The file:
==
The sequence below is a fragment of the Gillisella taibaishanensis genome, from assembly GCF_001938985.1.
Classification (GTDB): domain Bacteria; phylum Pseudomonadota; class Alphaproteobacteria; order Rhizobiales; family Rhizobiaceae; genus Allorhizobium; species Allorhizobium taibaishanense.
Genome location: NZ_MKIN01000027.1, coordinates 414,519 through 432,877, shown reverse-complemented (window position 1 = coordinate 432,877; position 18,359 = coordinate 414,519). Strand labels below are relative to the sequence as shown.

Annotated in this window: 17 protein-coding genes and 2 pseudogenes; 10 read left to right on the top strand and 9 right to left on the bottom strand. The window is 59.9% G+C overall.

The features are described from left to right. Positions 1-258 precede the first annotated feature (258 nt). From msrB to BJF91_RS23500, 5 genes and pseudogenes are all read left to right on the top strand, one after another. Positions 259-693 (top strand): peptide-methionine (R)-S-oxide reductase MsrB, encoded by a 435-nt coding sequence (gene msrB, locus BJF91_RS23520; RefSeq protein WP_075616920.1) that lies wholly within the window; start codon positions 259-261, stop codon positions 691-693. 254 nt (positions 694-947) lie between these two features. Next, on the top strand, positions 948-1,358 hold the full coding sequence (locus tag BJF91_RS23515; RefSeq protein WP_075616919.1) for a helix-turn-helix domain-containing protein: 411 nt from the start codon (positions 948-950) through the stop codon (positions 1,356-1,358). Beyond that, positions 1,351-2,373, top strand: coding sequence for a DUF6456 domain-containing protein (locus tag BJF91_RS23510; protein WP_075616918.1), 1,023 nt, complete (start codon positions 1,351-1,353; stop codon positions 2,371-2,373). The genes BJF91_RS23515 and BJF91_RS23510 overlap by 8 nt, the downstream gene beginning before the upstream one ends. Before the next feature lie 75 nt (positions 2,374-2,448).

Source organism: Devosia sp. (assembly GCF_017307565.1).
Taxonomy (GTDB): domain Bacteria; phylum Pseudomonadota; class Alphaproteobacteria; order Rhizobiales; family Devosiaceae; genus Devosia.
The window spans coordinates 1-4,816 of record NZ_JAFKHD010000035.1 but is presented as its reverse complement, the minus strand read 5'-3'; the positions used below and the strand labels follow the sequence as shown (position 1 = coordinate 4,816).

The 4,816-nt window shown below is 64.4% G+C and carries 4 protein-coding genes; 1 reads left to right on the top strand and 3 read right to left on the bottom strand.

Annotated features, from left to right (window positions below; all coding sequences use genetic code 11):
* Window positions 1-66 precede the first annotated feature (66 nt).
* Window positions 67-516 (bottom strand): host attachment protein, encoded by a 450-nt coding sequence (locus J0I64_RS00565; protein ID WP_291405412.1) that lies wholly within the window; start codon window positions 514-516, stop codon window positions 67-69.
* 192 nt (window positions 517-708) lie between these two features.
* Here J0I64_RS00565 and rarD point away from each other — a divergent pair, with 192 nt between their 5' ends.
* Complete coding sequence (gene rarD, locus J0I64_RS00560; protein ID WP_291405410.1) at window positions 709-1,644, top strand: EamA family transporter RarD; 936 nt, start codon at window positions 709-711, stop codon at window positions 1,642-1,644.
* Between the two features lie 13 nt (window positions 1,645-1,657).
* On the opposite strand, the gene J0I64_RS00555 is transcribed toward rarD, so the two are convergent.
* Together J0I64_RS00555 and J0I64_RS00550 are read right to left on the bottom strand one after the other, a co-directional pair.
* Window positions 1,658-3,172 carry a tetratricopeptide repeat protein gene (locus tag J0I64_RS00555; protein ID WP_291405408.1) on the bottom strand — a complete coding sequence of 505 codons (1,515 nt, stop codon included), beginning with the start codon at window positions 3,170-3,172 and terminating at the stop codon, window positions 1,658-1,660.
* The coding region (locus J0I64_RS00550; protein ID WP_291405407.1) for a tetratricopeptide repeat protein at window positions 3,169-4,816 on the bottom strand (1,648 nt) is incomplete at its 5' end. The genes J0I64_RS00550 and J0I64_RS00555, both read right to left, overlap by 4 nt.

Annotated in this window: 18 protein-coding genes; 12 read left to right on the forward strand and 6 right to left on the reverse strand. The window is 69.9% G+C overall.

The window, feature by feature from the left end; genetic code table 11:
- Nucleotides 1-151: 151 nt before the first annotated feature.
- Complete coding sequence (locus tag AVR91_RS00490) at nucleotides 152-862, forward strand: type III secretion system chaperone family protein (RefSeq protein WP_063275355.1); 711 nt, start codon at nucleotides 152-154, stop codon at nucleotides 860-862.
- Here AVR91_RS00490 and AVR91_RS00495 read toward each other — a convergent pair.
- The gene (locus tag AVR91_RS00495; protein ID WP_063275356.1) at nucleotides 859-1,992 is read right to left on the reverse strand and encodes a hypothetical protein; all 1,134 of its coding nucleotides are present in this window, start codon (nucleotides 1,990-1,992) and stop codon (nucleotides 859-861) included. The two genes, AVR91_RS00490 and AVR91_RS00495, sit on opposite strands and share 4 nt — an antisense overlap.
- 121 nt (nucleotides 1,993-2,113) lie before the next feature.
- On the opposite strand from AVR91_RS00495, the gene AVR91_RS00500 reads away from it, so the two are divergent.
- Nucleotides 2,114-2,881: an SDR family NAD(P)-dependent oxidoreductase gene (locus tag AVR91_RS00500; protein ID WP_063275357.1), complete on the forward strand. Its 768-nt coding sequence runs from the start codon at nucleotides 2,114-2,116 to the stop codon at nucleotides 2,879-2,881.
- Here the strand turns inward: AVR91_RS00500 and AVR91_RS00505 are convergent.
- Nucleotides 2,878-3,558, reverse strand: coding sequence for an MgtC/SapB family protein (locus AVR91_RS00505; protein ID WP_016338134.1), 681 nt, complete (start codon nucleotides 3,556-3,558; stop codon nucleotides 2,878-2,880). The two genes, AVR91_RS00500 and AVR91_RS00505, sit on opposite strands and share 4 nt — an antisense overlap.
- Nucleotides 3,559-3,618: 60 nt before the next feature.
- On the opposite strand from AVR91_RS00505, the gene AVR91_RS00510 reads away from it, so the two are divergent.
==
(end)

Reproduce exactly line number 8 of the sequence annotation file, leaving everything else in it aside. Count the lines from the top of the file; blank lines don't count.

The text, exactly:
The window spans coordinates 1-4,816 of record NZ_JAFKHD010000035.1 but is presented as its reverse complement, the minus strand read 5'-3'; the positions used below and the strand labels follow the sequence as shown (position 1 = coordinate 4,816).